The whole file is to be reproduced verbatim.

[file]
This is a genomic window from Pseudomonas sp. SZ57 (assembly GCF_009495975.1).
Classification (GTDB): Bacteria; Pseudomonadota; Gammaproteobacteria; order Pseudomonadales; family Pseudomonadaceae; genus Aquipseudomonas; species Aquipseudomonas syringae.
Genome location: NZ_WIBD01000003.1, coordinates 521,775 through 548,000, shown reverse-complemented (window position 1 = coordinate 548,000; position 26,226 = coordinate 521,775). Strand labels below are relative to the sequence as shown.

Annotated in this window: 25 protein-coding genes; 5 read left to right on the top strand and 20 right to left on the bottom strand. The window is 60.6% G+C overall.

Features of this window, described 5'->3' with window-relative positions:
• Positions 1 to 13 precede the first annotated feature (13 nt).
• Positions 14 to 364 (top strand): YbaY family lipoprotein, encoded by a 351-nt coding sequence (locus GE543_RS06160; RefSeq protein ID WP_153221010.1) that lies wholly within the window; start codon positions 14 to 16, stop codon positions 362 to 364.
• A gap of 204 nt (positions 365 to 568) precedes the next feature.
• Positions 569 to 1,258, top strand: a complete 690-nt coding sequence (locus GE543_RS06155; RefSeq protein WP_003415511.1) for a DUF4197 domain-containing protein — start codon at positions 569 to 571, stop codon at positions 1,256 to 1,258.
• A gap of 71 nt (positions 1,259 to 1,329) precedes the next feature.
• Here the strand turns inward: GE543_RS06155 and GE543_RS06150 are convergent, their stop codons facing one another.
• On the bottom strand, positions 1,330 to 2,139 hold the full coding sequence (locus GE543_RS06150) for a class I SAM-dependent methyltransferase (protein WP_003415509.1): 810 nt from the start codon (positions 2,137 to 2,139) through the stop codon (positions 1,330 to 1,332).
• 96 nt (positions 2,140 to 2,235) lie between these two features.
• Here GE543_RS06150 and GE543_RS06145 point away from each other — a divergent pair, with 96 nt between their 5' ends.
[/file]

This is a genomic window from Pseudomonas sp. SZ57 (assembly GCF_009495975.1).
Classification (GTDB): Bacteria; Pseudomonadota; Gammaproteobacteria; order Pseudomonadales; family Pseudomonadaceae; genus Aquipseudomonas; species Aquipseudomonas syringae.
Genome location: NZ_WIBD01000003.1, coordinates 521,775 through 548,000, shown reverse-complemented (window position 1 = coordinate 548,000; position 26,226 = coordinate 521,775). Strand labels below are relative to the sequence as shown.

Annotated in this window: 25 protein-coding genes; 5 read left to right on the top strand and 20 right to left on the bottom strand. The window is 60.6% G+C overall.

Features of this window, described 5'->3' with window-relative positions:
• Positions 1 to 13 precede the first annotated feature (13 nt).
• Positions 14 to 364 (top strand): YbaY family lipoprotein, encoded by a 351-nt coding sequence (locus GE543_RS06160; RefSeq protein ID WP_153221010.1) that lies wholly within the window; start codon positions 14 to 16, stop codon positions 362 to 364.
• A gap of 204 nt (positions 365 to 568) precedes the next feature.
• Positions 569 to 1,258, top strand: a complete 690-nt coding sequence (locus GE543_RS06155; RefSeq protein WP_003415511.1) for a DUF4197 domain-containing protein — start codon at positions 569 to 571, stop codon at positions 1,256 to 1,258.
• A gap of 71 nt (positions 1,259 to 1,329) precedes the next feature.
• Here the strand turns inward: GE543_RS06155 and GE543_RS06150 are convergent, their stop codons facing one another.
• On the bottom strand, positions 1,330 to 2,139 hold the full coding sequence (locus GE543_RS06150) for a class I SAM-dependent methyltransferase (protein WP_003415509.1): 810 nt from the start codon (positions 2,137 to 2,139) through the stop codon (positions 1,330 to 1,332).
• 96 nt (positions 2,140 to 2,235) lie between these two features.
• Here GE543_RS06150 and GE543_RS06145 point away from each other — a divergent pair, with 96 nt between their 5' ends.